Library and Information Association of New Zealand Aotearoa
Te Rau Herenga O Aotearoa

Points that could be made in your submission

From a public point of view

In addition to points you may want to make from your library experience or professional reading, politicians could be reminded that their privileged status courtesy of options available for parliament and the Crown in sections’ 58, 63, 62 and 64 of the Copyright Act, plus taxpayer funded (Parliamentary library services), largely shields them from encountering the problems that face libraries and constituents.


MPs seeking or condoning extension of copyright in duration or other TPP proposals negative to library service, may not appreciate what copyright extension means to the public:

  • Public domain long deferred after reasonable rate of return to copyright owners;
  • Underwriting via rates or taxes twenty years of document access they would not otherwise have to pay for;
  • For cost reasons, probably more limited scope of library digital access to more serious copyright items since these are dependent on funds available to public service library facilities. (The latter currently can’t afford to supply the depth of topic and research materials available to tertiary institutions or multinationals, or to a lesser degree in in relatively limited subject areas  in CRIs or special libraries).
  • Therefore, otherwise unnecessary requests for interlibrary loan of material not available locally. These incur library transaction cost charges;
  • When interlibrary loans are not available, 20 further years of hip-pocket costs for personal copies of desired material, (costs of direct digital purchase of personally relevant journal not available from local libraries currently run at about US $45 per item) and over time are  quite likely to involve alleged or real inflation costs or additional profit sought by suppliers;
  • And there will be specific impacts for business, educational, medical, engineering, genealogy, researchers etc.; as well as;
  • Increased impediments in identifying copyright owners in order to gain access to  material;
  • decreased ability to identify people in photographs, buildings and locations etc., hence;
  • Negative impacts on survival and/or digitization of cultural, social, economic and local history  resources – i.e. loss of patrimony, and;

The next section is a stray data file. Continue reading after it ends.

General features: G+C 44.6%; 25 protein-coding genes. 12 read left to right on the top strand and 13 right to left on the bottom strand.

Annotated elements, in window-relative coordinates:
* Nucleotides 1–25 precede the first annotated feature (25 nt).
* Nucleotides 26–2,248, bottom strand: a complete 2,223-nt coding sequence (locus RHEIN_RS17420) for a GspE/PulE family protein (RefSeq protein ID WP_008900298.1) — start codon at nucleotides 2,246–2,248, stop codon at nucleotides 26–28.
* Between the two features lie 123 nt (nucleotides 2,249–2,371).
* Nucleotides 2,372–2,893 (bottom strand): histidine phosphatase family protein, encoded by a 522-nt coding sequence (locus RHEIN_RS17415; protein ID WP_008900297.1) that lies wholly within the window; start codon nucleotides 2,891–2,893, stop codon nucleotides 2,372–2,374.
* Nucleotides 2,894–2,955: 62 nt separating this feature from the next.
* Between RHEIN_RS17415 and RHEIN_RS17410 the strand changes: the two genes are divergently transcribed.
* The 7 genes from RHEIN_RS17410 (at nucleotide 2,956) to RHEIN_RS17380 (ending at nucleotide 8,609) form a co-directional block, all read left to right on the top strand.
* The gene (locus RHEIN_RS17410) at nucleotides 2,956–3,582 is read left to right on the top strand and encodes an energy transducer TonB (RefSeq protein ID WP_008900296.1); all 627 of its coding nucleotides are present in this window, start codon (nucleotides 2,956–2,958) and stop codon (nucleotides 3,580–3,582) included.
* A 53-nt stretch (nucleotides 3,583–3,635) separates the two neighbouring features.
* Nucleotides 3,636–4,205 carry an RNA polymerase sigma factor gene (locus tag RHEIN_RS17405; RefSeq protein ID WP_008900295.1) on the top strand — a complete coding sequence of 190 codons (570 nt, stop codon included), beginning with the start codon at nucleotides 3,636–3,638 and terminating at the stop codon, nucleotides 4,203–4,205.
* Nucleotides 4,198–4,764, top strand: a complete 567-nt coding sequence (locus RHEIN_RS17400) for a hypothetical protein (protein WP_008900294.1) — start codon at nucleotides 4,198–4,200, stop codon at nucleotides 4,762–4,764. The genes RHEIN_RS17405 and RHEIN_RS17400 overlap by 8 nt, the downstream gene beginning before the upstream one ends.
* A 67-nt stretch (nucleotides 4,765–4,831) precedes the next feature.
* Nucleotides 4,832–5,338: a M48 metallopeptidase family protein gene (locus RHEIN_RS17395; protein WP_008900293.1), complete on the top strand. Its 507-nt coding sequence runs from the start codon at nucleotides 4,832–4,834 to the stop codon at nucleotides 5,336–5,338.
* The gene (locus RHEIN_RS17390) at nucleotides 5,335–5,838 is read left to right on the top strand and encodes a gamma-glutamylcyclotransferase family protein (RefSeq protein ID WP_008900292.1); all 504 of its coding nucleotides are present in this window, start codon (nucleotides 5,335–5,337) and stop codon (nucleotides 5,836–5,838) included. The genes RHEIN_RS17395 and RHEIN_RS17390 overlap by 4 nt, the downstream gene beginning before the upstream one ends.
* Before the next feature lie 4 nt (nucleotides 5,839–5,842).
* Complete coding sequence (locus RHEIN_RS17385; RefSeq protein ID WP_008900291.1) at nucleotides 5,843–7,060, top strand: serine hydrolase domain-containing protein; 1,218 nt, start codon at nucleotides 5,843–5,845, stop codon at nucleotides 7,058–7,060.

• Inability to become or stay informed when necessary.

For the parliament and country to work satisfactorily New Zealanders need to be able to draw on the legacy of economic, social and cultural understanding fixed in recorded material. The longer the delay in material coming into the public domain, the higher the cost to individuals and society, both financial and transactional; the greater the risks to economic development, policy and decision-making as well as to citizens’ health and understanding.


As libraries

We do understand the desire to harmonize copyright law and terms of copyright duration, however:

  • There are established international intergovernmental organisations such as WIPO and WTO designed to achieve just that;
  • New Zealand input into WIPO discussion on  topics like public domain and GLAM sector matters are critical for such harmonization, because the wider and better balanced the harmonization the better.
    If we cannot seek what is desirable here, we risk not getting it. Books and data and other materials do not have arbitrary cross-border patterns, and any imposition of new terms for just selected bi- or multilateral groupings is unsatisfactory;
  • Without WIPO participation, given increasing pressures on governments negotiating bi- or multilateral agreements, limitations and exceptions presently available to  libraries and archives that attempt to balance copyright author/owner interests are in jeopardy;
  • We have concerns about the ‘balance’ that presently exists in this respect. User vs. owner rights have increasingly diverged from the original intent to provide monopoly rights of reproduction for only ‘limited’ terms  in order to prevent monopoly abuses of long or perpetual duration of copyright.
  • We therefore encourage official engagement with LIANZA   on these topics, as aggregation in commercial publishing and electronic contracts are exacerbating this.


So in order to protect our heritage and facilitate innovation, we [you choose the verb, e.g.: seek/request/demand] that copyright terms are not extended. Instead we ask that the government offers:

  • New Zealanders the natural justice, respect, breadth of scope, interactive discussion and time to undertake copyright reform as the British, Australians and Canadians have offered their people;
  • Civil society users and their representative organisations the same degree of access to, sight, and input to trade or integrated economic treaty negotiation of intellectual property presently enjoyed by copyright owner representatives and business sectoral advisors;
  • Release of draft texts with ample time to examine and debate these before NZ cabinet signature, as has been feasible with other multilateral and international texts;

  • Prompt development of legislation that would enable New Zealanders to enjoy rights other negotiating partners have for robust parliamentary review, discussion and public input, before signature of any further bilateral or multilateral treaties;

  • Officials given the authority to negotiate copyright duration down to a relatively justifiable period of time (e.g. like those calculated by economists cited by Derek Khanna.) in future when negotiating intellectual property arrangements in trade or integrated economic treaties like the extended Trans-Pacific Partnership Agreement.


For any questions, contact the LIANZA Standing Committee on Copyright

Alex Smith – Chair


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